Since early February 2020, KWR researchers have been monitoring sewage water at various wastewater treatment plants in The Netherlands in order to track COVID-19. Often, scientists’ work can go on “behind the scenes”, but this time it was radically different. In seeking to better understand the current crisis, foreign and domestic newspapers and news stations tumbled over one other to report on and feature the work of KWR microbiologists.
While the microbiologists were collecting and analysing sewage samples, another group of KWR researchers thought about how this science would be communicated to the public during the coronavirus crisis. As such, our team sought to research, develop and implement an integrated and resilient crisis communications approach. We wanted to equip our colleagues, partners and members with the tools and knowledge necessary for effective crisis and science communications related to water and public health.
Effective Crisis Communication
What we found is that effective crisis communication consists of a continuous loop of understanding, defining, communicating and monitoring the effectiveness of communications. Being able to effectively communicate scientific information to a non-expert audience is a huge task, especially in times of crisis when the pressure is on and the public are concerned. So this continuous loop is good in theory, but what does it mean in practice?
Let’s look at what you need to do as a scientist, supported by an effective crisis communications team:
- Be aware of what your audience knows or does not know, and provide content that is clear, concise and practical. It also means understanding how your audience thinks, feels and acts as a result of their perspectives, cultures, beliefs, and local contexts. During a crisis in which timely communication is vital, it is only possible to effectively know your audiences by having a long term plan with an in-depth investigation beforehand of the typical audiences to which you communicate.
- Communicate as part of a strategy with clear objectives with the help of communications specialists – this sounds more obvious than it is. After all, it’s not always about disseminating what you know as a researcher. Instead, it is about answering the questions: “What do you want to achieve with your communication?” And even more importantly, “What does the public need to know now?” to reduce fear, avoid panic, disprove rumours, and/or to provide instructions for safety.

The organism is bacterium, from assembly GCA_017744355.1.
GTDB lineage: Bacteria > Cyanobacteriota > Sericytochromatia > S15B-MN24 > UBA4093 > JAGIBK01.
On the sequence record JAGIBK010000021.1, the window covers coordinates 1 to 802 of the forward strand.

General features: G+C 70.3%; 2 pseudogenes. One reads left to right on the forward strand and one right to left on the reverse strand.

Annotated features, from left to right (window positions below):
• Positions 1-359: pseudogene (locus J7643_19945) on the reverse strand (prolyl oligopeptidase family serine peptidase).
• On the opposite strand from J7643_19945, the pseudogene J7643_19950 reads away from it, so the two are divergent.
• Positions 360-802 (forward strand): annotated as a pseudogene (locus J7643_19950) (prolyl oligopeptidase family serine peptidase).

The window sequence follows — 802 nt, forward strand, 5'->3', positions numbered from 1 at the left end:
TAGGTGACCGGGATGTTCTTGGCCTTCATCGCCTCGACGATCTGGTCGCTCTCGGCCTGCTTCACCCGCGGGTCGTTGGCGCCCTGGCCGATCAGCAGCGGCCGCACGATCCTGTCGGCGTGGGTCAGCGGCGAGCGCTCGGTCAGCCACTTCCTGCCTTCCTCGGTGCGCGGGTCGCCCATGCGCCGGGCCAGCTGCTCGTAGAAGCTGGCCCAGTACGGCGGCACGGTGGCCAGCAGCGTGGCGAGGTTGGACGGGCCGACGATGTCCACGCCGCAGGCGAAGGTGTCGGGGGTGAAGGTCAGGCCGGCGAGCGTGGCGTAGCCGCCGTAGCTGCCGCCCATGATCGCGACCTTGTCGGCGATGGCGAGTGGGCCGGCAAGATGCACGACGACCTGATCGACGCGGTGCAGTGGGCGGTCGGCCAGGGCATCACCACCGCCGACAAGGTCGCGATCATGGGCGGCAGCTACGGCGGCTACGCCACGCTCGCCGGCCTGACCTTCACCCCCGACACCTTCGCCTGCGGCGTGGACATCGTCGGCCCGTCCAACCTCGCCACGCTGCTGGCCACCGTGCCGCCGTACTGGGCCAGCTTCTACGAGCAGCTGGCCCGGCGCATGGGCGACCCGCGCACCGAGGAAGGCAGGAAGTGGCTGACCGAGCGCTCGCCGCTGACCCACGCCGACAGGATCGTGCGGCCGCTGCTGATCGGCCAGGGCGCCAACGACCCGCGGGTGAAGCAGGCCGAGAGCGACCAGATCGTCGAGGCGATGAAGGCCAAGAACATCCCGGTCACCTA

- Communicate at the right time – this is especially important when it comes to a crisis, even when there are uncertainties that remain in the science. This is often a challenge for scientists, but timely responses are important and can help prevent harm when the current knowledge and uncertainties are communicated effectively. This means letting the audience know what you do not know by being transparent, open and accessible, and when and how you will share new information.
- Contextualise and adjust information in an appropriate way for your target audience – not merely communicating technical messages, but leaving room for instructive and empathetic messages as well.
- And to complete the circle, understand and monitor the impact of your communication efforts and the public’s perceptions, and then adjust the messages as necessary.
By working through these elements, you will have communicated an effective message to your target audience, and built trust among that audience as a scientist and institution that they can rely on in times of crisis.
Effective crisis communication is by no means self-evident. It requires knowledge, reflection, a well thought-out plan, and it takes time.
KWR Researcher Frederic Béen, team member of the sewage surveillance for COVID19 reflects that:
Communications have been demanding and time consuming, which makes sense in this situation as it is a unique crisis. Not only with the media, but […] even when coordinating collaborations […], which is an important lesson learned.” Furthermore, effective crisis communications necessitates a diverse team, including topic experts and communications experts, to deliver messages.Frederic Béen PhD
… in our team there are a lot of scientists, and we are not focused on communications […] so it would be good if someone was involved from the communications team in the project from early on.Milou Dingemans PhD
Building a Community of Science Communicators
Are you ready for the next communications wave? Our full research report reads as a step-by-step guidance document with special guidance on communicating with the media that can be used as a practical tool to ensure that you are ready for future crisis communications related to water and public health. This will help you ensure that the appropriate communication measures are being implemented. We also have created a short flyer for practical use by water professionals and more. Keep this at your desk or on your screen and contribute to effective science communications by running through the steps, building useful habits as a science communicator.
Click on this image for a larger view or download the PDF in below link.